of chewing gum and now giving out a premium to a red faced country urchin for
a handful of tobacco tags. In watching him and in noting his marked kindness
to the small customers I quite forgot hat this man was the head of a
considerable enterprise and the only one in the South.
I was reminded of his manufacturing interest, however when a tall and lean
young fellow rode up on a mule and announced that wanted to buy a pair of pants.
Bill and his Pants
I don't think I've got your size ________? The manufacture said looking at
pants on the long slender legs, much _________? _______? Knees, "In fact I
don't think that ever was a pair of pants that would exactly fit the long legs
of yours.
They disappeared in the storeroom of the factory and when Bill came
out some minutes later he emerged quite satisfied. The very next Sunday when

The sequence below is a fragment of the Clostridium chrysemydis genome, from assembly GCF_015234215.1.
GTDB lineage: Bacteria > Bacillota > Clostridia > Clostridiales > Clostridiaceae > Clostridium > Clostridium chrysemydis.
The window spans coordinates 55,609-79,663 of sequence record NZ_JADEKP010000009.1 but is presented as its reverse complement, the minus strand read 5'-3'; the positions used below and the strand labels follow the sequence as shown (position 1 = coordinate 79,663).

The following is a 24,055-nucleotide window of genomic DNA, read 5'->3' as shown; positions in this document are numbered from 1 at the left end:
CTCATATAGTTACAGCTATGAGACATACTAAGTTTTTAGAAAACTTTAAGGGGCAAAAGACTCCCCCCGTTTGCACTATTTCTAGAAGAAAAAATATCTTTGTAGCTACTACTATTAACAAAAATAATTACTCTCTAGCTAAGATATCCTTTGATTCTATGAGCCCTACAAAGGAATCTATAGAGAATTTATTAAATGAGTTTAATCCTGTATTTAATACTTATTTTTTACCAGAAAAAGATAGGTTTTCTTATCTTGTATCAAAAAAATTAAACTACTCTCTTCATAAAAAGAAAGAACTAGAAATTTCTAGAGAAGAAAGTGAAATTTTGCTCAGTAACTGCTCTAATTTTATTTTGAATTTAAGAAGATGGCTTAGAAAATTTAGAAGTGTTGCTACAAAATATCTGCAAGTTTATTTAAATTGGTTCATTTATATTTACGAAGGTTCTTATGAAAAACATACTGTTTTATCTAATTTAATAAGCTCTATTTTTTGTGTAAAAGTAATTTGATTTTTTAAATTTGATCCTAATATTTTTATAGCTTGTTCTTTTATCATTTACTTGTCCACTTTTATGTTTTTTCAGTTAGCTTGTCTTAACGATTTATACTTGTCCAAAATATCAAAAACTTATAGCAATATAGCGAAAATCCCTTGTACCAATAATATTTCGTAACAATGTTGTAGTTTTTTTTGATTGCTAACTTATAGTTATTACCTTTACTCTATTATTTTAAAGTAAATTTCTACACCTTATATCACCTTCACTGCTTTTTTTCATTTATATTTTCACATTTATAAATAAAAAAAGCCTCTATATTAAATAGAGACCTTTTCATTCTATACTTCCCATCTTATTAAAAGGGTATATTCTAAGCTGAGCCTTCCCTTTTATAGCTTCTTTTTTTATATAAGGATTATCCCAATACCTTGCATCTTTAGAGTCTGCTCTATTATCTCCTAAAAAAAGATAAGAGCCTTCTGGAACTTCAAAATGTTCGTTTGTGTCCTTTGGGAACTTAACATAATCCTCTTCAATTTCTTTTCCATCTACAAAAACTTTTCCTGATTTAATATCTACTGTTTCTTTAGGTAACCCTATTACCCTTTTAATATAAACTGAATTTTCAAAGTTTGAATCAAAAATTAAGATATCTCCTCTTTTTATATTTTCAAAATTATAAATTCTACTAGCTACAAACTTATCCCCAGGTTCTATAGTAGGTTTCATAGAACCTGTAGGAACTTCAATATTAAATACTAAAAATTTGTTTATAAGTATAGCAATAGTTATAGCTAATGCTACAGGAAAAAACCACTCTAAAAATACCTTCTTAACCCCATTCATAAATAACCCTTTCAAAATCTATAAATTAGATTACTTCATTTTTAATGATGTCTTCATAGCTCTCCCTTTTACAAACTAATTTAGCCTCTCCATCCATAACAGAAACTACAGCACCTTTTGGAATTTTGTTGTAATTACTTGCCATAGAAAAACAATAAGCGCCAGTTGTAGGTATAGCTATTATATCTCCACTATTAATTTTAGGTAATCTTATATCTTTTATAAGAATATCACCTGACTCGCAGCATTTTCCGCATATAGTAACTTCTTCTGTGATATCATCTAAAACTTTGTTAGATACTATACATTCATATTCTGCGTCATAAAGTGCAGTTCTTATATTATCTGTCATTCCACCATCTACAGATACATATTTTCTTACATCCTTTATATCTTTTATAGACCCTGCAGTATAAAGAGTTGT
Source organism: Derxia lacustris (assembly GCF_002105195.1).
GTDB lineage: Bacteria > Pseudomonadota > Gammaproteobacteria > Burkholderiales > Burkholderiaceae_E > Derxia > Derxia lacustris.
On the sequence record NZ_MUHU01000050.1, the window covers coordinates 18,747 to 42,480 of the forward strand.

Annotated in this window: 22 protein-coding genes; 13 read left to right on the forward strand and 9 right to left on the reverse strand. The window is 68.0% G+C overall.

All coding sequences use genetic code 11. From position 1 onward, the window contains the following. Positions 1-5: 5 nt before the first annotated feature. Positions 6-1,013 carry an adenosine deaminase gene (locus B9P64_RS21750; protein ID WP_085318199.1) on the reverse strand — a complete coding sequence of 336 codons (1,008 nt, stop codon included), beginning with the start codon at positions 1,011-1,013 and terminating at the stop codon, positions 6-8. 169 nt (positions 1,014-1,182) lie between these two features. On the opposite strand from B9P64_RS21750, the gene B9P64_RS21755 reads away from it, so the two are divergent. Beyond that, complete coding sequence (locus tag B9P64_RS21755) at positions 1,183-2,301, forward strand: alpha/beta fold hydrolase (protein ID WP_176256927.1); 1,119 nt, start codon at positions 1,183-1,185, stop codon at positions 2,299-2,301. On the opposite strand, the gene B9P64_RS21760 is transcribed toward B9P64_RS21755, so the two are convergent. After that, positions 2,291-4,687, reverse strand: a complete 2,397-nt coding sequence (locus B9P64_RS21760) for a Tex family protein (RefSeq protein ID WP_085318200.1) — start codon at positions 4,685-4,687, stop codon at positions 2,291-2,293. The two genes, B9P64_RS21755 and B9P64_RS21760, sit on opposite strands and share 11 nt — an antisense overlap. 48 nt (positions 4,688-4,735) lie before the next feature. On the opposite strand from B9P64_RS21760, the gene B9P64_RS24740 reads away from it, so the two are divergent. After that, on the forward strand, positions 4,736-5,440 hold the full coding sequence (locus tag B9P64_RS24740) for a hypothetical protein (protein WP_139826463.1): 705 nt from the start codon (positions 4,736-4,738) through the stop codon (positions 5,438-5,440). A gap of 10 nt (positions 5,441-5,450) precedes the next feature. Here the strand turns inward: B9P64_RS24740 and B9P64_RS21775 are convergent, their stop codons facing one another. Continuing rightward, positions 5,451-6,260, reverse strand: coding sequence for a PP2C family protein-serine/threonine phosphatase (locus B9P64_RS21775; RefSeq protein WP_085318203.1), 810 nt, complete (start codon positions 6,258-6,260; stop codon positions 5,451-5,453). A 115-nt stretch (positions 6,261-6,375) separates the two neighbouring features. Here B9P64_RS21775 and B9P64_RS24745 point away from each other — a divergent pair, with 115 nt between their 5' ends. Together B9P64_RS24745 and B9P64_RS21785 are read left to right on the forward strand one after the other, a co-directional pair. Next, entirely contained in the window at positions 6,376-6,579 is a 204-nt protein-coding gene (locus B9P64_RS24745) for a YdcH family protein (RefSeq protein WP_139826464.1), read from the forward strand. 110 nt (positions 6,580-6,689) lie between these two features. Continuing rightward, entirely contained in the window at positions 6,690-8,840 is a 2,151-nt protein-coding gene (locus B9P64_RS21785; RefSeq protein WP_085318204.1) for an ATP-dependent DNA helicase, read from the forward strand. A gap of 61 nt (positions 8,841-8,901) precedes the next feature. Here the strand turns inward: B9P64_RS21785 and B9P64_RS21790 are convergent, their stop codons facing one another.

Bill rode over the hills to a meeting, he wore a pair of all wool pants which, if
they did not fit him they came quite as near filling as anything could mold
itself to his strange style of architecture.
"You see." Said Mr. Killebrew. We only make pants at our mill. The mill
has a capacity of between 100 and 135 pairs a day, when it is running at its
full capacity.
All our wool is gotten from South Georgia and South Alabama. In Alabama
we get wool from Elba, Geneva, Dothan and as far west a Monroe County. Wool
right now is bringing from 26 to 33 cents a pound. This includes wool in the
rough with all the bard, dirt and impurities that the sheep can manage to
accumulate during a year. There are not many sheep about here, not as many in fact.
As there used to be. Much of the woods used in the old days for grazing has
been turned into farms.
The average sort of sheep, the sort we have in this country will produce
about three pounds of wool each year. Out west they are raising imported
sheep which are said to grow six and seven pounds of wood annually. Sheep are
usually sheared in May. They are frequently sheared twice a year, the second time
in August. We have but little trouble in getting wool enough to run the mill.
It is bought, as I have said, for us agents in the States of Alabama, Georgia